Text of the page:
Our last stop before making our way back through the park was at the home/studio of National Geographic Photographer Dan Hartman. Here, Dan and his wife Cindy showed us their gallery of award-winning wildlife photos, gave a slideshow presentation and talked about some of their amazing wildlife encounters over the years. We conducted a brief interview with Dan that we’ll post in the near future, but one of our favorite things about visiting his home was the wildlife photo opportunities right outside his window (scenes from the Planet Earth documentary were filmed here).
In addition to the woodpecker pictured above, my daughter and I were amused by this remarkably well-fed squirrel who sat right outside the window to Dan Hartman’s photo gallery. He seemed content to munch on the variety of seeds and nuts even as dozens of birds flitted and flapped around him, completely undeterred by their presence. I laughed, and couldn’t help thinking of Skrat from Ice Age…
By the time we made our way back into the Lamar Valley, the sun was starting to make a rare appearance just before it sank over the horizon. The “photographers’ golden hour” lasted just long enough for me to capture a series of shots of these bighorn sheep grazing in the late afternoon light. It wasn’t the first time we’d seen these gorgeous creatures: We’d spotted some from a great distance on our way into Yellowstone on the first day, and had seen a few of this same flock earlier in the day (but much higher in the hills, and in poorer light). So I was delighted to get four of them in frame, with decent illumination!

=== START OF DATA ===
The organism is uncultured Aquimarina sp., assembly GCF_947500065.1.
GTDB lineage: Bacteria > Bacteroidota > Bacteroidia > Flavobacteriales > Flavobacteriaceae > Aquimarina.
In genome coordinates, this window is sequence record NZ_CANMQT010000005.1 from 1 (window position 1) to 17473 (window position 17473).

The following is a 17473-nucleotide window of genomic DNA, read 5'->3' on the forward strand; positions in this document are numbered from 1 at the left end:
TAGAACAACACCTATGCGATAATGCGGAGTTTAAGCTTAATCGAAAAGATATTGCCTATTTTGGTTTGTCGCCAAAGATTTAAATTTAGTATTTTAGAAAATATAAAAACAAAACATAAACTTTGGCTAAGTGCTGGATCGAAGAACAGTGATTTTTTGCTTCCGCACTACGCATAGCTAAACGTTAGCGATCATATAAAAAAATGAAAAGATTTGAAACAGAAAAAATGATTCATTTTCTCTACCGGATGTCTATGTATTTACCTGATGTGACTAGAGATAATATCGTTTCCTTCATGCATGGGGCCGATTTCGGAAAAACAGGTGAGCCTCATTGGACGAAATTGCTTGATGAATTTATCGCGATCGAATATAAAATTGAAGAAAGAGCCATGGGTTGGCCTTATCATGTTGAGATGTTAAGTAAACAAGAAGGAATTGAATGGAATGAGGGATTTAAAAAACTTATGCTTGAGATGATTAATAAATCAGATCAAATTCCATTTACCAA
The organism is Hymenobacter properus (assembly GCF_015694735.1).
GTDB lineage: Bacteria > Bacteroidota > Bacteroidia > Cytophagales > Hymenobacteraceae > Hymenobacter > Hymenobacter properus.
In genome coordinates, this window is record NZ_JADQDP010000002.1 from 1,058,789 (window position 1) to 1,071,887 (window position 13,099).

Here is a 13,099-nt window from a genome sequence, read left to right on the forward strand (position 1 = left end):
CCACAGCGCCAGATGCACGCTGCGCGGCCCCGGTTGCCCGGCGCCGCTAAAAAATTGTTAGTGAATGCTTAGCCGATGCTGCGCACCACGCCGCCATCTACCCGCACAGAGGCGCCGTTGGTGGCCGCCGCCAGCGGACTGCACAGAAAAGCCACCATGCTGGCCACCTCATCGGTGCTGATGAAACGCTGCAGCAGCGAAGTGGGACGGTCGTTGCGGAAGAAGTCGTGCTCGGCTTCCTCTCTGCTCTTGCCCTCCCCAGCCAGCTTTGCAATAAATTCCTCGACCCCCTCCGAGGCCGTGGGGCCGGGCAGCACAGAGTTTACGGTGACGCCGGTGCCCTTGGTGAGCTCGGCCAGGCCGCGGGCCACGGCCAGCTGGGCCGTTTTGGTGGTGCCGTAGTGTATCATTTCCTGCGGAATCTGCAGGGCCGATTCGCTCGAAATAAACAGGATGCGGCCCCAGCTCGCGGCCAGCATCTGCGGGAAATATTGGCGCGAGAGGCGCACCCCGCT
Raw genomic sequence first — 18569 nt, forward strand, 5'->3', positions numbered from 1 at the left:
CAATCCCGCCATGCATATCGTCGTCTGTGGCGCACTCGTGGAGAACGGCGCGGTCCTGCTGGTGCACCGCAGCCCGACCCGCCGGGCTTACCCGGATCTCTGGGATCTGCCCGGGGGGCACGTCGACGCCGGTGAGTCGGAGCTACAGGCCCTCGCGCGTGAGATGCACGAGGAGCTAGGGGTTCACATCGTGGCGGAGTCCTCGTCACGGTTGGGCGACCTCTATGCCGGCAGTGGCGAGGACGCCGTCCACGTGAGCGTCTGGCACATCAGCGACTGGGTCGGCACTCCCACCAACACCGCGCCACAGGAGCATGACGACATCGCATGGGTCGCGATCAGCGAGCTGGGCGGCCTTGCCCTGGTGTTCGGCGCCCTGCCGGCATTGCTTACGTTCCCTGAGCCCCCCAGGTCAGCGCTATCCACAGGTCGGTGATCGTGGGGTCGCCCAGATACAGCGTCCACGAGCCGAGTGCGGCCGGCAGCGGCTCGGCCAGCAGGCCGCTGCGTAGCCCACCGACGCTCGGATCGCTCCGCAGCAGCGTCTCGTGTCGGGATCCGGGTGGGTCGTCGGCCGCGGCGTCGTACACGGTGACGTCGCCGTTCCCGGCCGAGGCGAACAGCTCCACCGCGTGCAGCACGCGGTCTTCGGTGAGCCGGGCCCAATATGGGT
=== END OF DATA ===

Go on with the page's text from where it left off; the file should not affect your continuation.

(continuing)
Our last stop was a small waterfall nestled in a hillside near the road. My daughter and I had never seen the volume of snow and ice we saw in Yellowstone, and we’d never seen a waterfall like this. At the top of the photo, you can see the array of crazy icicles formed from the waterfall’s spray, which, in places, took on the glassy blue appearance of glacial ice. Combined with the small coyote I spotted right by the road on our way back to the hotel (which was unfortunately not in a spot where we could stop for photos), it made for a lovely end to our second day in Yellowstone. –by Bret Love; photos by Bret & Alex Love